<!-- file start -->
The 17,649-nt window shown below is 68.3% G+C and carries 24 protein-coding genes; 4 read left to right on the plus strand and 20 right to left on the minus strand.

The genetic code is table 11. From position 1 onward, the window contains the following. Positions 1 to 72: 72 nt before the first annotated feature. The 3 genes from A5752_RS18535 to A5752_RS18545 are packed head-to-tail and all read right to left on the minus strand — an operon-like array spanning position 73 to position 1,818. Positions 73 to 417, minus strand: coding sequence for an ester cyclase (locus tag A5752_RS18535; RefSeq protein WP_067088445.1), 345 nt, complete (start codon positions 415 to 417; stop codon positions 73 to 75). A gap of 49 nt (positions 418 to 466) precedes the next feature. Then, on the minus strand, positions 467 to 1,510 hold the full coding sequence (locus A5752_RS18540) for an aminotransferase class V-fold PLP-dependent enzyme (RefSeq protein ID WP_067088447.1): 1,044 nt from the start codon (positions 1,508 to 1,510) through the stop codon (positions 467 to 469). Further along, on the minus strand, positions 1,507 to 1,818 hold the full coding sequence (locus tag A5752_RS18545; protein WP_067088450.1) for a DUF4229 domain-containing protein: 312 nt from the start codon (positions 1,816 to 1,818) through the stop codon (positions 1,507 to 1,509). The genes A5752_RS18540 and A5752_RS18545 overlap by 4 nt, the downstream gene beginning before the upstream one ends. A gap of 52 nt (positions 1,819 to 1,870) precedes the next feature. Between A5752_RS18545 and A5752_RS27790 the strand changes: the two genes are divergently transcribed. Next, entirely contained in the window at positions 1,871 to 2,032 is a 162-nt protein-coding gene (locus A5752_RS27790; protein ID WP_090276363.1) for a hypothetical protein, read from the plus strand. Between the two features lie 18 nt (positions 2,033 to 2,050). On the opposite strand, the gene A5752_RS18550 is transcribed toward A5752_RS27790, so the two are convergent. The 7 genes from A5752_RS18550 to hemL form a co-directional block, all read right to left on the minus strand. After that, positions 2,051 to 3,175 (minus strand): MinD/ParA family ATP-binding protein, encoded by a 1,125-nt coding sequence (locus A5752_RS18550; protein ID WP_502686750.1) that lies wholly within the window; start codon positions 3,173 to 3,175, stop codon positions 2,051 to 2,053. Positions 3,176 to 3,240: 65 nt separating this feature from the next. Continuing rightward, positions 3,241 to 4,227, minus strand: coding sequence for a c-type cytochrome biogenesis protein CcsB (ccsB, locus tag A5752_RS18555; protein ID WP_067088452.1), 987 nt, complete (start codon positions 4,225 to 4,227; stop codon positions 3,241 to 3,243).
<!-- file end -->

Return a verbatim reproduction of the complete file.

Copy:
The 17,649-nt window shown below is 68.3% G+C and carries 24 protein-coding genes; 4 read left to right on the plus strand and 20 right to left on the minus strand.

The genetic code is table 11. From position 1 onward, the window contains the following. Positions 1 to 72: 72 nt before the first annotated feature. The 3 genes from A5752_RS18535 to A5752_RS18545 are packed head-to-tail and all read right to left on the minus strand — an operon-like array spanning position 73 to position 1,818. Positions 73 to 417, minus strand: coding sequence for an ester cyclase (locus tag A5752_RS18535; RefSeq protein WP_067088445.1), 345 nt, complete (start codon positions 415 to 417; stop codon positions 73 to 75). A gap of 49 nt (positions 418 to 466) precedes the next feature. Then, on the minus strand, positions 467 to 1,510 hold the full coding sequence (locus A5752_RS18540) for an aminotransferase class V-fold PLP-dependent enzyme (RefSeq protein ID WP_067088447.1): 1,044 nt from the start codon (positions 1,508 to 1,510) through the stop codon (positions 467 to 469). Further along, on the minus strand, positions 1,507 to 1,818 hold the full coding sequence (locus tag A5752_RS18545; protein WP_067088450.1) for a DUF4229 domain-containing protein: 312 nt from the start codon (positions 1,816 to 1,818) through the stop codon (positions 1,507 to 1,509). The genes A5752_RS18540 and A5752_RS18545 overlap by 4 nt, the downstream gene beginning before the upstream one ends. A gap of 52 nt (positions 1,819 to 1,870) precedes the next feature. Between A5752_RS18545 and A5752_RS27790 the strand changes: the two genes are divergently transcribed. Next, entirely contained in the window at positions 1,871 to 2,032 is a 162-nt protein-coding gene (locus A5752_RS27790; protein ID WP_090276363.1) for a hypothetical protein, read from the plus strand. Between the two features lie 18 nt (positions 2,033 to 2,050). On the opposite strand, the gene A5752_RS18550 is transcribed toward A5752_RS27790, so the two are convergent. The 7 genes from A5752_RS18550 to hemL form a co-directional block, all read right to left on the minus strand. After that, positions 2,051 to 3,175 (minus strand): MinD/ParA family ATP-binding protein, encoded by a 1,125-nt coding sequence (locus A5752_RS18550; protein ID WP_502686750.1) that lies wholly within the window; start codon positions 3,173 to 3,175, stop codon positions 2,051 to 2,053. Positions 3,176 to 3,240: 65 nt separating this feature from the next. Continuing rightward, positions 3,241 to 4,227, minus strand: coding sequence for a c-type cytochrome biogenesis protein CcsB (ccsB, locus tag A5752_RS18555; protein ID WP_067088452.1), 987 nt, complete (start codon positions 4,225 to 4,227; stop codon positions 3,241 to 3,243).